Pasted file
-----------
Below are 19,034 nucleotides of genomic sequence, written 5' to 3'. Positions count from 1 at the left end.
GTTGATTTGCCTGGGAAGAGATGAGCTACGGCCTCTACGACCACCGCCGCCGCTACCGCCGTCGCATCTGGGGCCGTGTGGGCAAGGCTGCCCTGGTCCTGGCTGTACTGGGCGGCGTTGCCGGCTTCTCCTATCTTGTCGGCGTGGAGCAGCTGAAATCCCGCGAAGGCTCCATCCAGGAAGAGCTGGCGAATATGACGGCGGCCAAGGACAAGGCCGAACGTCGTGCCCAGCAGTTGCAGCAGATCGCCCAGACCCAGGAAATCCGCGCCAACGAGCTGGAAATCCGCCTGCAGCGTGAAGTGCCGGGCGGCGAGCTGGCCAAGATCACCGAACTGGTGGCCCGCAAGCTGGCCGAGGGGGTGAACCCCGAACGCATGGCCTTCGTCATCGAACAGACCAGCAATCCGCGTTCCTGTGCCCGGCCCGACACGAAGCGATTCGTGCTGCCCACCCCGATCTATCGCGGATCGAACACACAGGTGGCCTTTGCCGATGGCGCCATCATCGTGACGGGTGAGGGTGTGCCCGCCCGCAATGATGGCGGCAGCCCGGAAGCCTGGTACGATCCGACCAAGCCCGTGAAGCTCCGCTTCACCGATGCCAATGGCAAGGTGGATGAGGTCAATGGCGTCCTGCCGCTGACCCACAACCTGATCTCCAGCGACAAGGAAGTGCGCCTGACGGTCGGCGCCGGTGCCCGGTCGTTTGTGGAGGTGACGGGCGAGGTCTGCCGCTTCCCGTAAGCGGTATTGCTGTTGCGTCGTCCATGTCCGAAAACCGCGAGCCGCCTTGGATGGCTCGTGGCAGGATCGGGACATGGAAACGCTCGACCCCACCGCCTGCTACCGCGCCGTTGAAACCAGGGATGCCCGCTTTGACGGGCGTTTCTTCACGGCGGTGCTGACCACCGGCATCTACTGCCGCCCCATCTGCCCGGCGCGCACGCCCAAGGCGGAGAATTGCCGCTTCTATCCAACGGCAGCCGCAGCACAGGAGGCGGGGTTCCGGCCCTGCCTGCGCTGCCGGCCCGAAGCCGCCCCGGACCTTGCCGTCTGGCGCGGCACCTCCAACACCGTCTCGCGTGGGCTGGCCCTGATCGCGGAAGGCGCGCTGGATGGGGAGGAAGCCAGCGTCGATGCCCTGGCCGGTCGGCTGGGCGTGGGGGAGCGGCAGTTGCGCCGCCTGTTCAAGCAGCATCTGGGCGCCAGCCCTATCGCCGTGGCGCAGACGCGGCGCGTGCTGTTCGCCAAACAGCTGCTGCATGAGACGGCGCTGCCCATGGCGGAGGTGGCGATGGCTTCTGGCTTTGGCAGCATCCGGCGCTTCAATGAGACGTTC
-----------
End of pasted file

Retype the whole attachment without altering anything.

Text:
Below are 19,034 nucleotides of genomic sequence, written 5' to 3'. Positions count from 1 at the left end.
GTTGATTTGCCTGGGAAGAGATGAGCTACGGCCTCTACGACCACCGCCGCCGCTACCGCCGTCGCATCTGGGGCCGTGTGGGCAAGGCTGCCCTGGTCCTGGCTGTACTGGGCGGCGTTGCCGGCTTCTCCTATCTTGTCGGCGTGGAGCAGCTGAAATCCCGCGAAGGCTCCATCCAGGAAGAGCTGGCGAATATGACGGCGGCCAAGGACAAGGCCGAACGTCGTGCCCAGCAGTTGCAGCAGATCGCCCAGACCCAGGAAATCCGCGCCAACGAGCTGGAAATCCGCCTGCAGCGTGAAGTGCCGGGCGGCGAGCTGGCCAAGATCACCGAACTGGTGGCCCGCAAGCTGGCCGAGGGGGTGAACCCCGAACGCATGGCCTTCGTCATCGAACAGACCAGCAATCCGCGTTCCTGTGCCCGGCCCGACACGAAGCGATTCGTGCTGCCCACCCCGATCTATCGCGGATCGAACACACAGGTGGCCTTTGCCGATGGCGCCATCATCGTGACGGGTGAGGGTGTGCCCGCCCGCAATGATGGCGGCAGCCCGGAAGCCTGGTACGATCCGACCAAGCCCGTGAAGCTCCGCTTCACCGATGCCAATGGCAAGGTGGATGAGGTCAATGGCGTCCTGCCGCTGACCCACAACCTGATCTCCAGCGACAAGGAAGTGCGCCTGACGGTCGGCGCCGGTGCCCGGTCGTTTGTGGAGGTGACGGGCGAGGTCTGCCGCTTCCCGTAAGCGGTATTGCTGTTGCGTCGTCCATGTCCGAAAACCGCGAGCCGCCTTGGATGGCTCGTGGCAGGATCGGGACATGGAAACGCTCGACCCCACCGCCTGCTACCGCGCCGTTGAAACCAGGGATGCCCGCTTTGACGGGCGTTTCTTCACGGCGGTGCTGACCACCGGCATCTACTGCCGCCCCATCTGCCCGGCGCGCACGCCCAAGGCGGAGAATTGCCGCTTCTATCCAACGGCAGCCGCAGCACAGGAGGCGGGGTTCCGGCCCTGCCTGCGCTGCCGGCCCGAAGCCGCCCCGGACCTTGCCGTCTGGCGCGGCACCTCCAACACCGTCTCGCGTGGGCTGGCCCTGATCGCGGAAGGCGCGCTGGATGGGGAGGAAGCCAGCGTCGATGCCCTGGCCGGTCGGCTGGGCGTGGGGGAGCGGCAGTTGCGCCGCCTGTTCAAGCAGCATCTGGGCGCCAGCCCTATCGCCGTGGCGCAGACGCGGCGCGTGCTGTTCGCCAAACAGCTGCTGCATGAGACGGCGCTGCCCATGGCGGAGGTGGCGATGGCTTCTGGCTTTGGCAGCATCCGGCGCTTCAATGAGACGTTC